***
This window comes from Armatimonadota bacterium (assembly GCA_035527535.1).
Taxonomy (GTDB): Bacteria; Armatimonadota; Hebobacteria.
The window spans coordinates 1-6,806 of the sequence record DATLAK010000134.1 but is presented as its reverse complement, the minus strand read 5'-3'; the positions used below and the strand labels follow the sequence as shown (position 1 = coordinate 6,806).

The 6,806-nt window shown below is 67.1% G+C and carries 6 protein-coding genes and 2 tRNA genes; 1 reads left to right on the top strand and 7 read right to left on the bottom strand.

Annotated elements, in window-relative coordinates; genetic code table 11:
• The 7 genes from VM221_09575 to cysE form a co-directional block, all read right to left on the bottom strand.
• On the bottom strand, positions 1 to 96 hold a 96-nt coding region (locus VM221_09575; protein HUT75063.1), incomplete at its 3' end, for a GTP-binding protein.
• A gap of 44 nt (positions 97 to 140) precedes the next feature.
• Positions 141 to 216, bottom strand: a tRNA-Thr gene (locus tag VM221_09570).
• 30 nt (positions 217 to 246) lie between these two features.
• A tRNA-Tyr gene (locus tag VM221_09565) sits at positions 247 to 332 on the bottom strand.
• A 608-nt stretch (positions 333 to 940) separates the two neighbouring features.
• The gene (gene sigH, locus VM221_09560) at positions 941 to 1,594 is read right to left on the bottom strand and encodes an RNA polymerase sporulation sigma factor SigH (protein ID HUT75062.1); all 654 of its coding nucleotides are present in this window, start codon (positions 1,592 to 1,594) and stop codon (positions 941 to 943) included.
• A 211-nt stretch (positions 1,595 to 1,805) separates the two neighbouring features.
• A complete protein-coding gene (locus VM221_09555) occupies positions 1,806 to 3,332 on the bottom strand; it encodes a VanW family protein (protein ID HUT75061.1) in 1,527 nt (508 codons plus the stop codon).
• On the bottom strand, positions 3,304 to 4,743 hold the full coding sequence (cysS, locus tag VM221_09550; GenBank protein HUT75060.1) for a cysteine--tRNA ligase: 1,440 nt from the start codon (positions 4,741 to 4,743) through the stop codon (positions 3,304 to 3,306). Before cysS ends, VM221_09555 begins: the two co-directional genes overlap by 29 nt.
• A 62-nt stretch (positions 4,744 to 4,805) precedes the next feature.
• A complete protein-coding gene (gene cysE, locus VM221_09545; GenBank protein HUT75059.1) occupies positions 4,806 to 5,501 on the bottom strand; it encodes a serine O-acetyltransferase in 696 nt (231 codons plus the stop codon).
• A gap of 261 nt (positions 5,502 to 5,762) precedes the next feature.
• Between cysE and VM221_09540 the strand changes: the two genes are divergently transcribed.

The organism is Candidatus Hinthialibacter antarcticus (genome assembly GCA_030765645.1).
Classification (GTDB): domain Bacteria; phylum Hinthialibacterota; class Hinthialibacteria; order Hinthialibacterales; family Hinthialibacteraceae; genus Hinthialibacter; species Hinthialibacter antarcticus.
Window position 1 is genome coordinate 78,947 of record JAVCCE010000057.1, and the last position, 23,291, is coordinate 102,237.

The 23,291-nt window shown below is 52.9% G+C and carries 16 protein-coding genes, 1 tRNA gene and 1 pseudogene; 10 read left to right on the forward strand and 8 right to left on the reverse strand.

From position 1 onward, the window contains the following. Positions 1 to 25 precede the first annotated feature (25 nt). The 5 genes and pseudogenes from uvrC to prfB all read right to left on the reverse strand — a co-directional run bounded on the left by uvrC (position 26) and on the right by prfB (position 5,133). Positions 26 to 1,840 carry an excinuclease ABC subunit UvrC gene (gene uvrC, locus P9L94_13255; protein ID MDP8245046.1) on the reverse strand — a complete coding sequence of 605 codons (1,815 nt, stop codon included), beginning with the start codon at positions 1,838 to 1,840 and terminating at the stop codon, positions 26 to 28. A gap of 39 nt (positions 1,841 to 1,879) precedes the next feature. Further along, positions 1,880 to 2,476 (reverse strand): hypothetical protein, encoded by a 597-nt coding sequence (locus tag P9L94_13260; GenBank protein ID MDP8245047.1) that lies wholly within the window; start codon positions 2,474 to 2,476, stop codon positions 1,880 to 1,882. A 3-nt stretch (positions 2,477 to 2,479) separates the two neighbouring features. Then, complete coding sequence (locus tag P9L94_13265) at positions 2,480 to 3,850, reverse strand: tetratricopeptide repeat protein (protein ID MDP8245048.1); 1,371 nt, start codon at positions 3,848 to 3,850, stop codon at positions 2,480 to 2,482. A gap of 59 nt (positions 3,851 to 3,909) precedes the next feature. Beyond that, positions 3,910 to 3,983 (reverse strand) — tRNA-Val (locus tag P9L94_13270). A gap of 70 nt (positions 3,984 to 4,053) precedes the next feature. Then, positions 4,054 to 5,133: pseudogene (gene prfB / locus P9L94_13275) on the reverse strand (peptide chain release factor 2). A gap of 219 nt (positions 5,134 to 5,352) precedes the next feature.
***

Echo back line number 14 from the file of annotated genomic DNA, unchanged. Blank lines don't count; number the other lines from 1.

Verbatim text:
• A 211-nt stretch (positions 1,595 to 1,805) separates the two neighbouring features.